across Westminster and the City in 1766, but in both form and rationale Paterson's vision of improvement was very ... Undeterred, and convinced that all these projects would accomplish metropolitan and national benefit, he included ...
Author: Elaine Chalus
Publisher: Oxford University Press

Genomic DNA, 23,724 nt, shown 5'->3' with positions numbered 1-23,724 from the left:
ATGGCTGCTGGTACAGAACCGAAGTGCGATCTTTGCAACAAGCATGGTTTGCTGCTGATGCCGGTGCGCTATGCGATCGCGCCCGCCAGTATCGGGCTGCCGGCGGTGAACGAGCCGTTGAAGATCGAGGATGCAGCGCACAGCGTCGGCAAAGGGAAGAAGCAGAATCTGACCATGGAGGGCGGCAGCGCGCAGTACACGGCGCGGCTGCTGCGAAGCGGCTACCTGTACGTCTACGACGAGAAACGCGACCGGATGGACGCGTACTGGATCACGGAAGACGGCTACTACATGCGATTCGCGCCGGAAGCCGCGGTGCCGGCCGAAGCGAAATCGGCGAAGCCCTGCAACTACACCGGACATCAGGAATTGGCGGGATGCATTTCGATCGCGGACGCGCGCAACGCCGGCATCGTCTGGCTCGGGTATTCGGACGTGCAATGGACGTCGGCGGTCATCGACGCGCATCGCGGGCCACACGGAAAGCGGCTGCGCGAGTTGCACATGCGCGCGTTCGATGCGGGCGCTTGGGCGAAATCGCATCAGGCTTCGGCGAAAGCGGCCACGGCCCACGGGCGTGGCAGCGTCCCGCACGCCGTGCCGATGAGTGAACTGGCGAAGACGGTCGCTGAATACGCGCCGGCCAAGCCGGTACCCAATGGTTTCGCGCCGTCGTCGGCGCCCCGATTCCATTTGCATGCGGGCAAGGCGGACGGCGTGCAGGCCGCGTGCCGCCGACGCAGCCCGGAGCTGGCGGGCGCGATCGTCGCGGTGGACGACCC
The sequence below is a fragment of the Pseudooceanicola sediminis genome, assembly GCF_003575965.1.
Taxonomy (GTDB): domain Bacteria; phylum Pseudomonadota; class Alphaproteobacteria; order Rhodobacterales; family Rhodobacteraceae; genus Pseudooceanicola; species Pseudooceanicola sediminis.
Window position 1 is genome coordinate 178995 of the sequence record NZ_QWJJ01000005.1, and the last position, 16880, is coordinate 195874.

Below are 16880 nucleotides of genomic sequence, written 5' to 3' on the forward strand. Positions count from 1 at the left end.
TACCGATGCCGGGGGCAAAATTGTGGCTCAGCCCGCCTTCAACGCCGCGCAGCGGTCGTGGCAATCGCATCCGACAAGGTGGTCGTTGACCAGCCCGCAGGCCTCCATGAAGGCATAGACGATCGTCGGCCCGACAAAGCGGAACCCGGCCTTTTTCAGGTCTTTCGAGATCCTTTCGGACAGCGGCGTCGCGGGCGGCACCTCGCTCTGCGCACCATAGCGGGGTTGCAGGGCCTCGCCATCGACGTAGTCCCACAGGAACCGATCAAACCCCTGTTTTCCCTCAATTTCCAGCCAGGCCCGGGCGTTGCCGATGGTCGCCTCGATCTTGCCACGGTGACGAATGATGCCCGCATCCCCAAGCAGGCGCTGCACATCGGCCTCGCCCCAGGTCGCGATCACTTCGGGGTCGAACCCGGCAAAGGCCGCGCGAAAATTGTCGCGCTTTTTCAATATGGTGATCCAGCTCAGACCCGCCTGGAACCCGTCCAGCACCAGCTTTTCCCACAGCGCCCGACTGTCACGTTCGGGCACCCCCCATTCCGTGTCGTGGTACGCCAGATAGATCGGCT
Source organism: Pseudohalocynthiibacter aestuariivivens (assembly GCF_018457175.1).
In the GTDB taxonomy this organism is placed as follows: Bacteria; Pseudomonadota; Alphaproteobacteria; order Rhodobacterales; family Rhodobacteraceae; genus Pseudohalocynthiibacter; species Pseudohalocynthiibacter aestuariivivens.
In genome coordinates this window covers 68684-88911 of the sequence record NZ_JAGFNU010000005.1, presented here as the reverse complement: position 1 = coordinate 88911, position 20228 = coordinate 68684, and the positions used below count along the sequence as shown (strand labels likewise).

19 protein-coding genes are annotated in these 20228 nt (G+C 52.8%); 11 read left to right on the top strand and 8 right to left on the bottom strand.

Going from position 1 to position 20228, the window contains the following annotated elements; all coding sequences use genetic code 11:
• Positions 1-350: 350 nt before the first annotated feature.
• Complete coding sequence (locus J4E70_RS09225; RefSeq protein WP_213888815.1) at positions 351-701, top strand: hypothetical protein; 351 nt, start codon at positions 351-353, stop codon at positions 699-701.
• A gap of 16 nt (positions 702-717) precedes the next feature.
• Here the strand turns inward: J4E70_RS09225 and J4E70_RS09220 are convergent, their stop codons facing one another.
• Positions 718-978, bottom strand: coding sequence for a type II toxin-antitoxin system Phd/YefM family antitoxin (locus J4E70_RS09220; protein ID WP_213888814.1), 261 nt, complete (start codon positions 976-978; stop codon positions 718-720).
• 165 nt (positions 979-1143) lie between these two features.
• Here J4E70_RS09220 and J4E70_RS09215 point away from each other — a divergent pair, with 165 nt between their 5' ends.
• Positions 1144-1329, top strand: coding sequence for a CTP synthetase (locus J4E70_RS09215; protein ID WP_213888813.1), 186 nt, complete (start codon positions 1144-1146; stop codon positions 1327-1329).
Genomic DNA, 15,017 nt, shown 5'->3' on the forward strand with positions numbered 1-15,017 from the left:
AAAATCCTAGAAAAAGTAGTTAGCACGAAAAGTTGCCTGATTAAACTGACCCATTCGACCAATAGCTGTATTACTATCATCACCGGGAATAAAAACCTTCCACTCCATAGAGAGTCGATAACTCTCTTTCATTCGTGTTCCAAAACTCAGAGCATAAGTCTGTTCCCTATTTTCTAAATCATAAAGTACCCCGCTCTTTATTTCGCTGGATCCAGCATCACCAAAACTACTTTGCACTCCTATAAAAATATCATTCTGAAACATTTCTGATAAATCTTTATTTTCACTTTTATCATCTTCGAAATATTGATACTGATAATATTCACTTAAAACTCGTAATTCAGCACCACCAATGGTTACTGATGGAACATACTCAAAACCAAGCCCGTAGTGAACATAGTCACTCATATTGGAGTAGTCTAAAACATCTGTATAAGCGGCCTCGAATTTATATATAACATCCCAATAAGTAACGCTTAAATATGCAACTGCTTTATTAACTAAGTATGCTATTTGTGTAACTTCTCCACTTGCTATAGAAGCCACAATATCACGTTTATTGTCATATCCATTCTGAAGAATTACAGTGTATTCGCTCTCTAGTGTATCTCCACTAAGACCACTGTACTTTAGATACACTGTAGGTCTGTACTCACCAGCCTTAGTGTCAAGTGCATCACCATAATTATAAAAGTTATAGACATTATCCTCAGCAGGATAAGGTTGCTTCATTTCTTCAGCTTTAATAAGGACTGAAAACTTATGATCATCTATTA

For some time before his death in July 2015, former colleagues and students of Paul Langford had discussed the possibility of organising a festschrift to celebrate his remarkable contribution to eighteenth-century history. It was planned for 2019 to commemorate the thirtieth anniversary of the appearance of his seminal A Polite and Commercial People, the opening volume in the New Oxford History of England series, Paul's best-known and most influential publication. He was delighted to hear of these plans and the tragic news of his death only made the contributors more determined to see the project through to completion. The importance of A Polite and Commercial People within its own time is unquestionable. Not only did it provide a powerful new vision of eighteenth-century Britain, but it also played a vital part in reviving interest in, and expanding ways of thinking about, Georgian history. As the thirteen contributors to this volume amply testify, any review of the field from the 1980s onwards cannot ignore the profound effect Paul's research had on the social and political publications in his field. This collection of essays combines reflection on the impact of Paul's work with further engagement with the central questions he posed. In particular, it serves to re-connect various recent avenues of Georgian studies, bringing together diverse themes present in Paul's scholarship, but which are often studied independently of each other. As such, it aims to provide a fitting tribute to Paul's work and impact, and a wider reassessment of the current direction of eighteenth-century studies.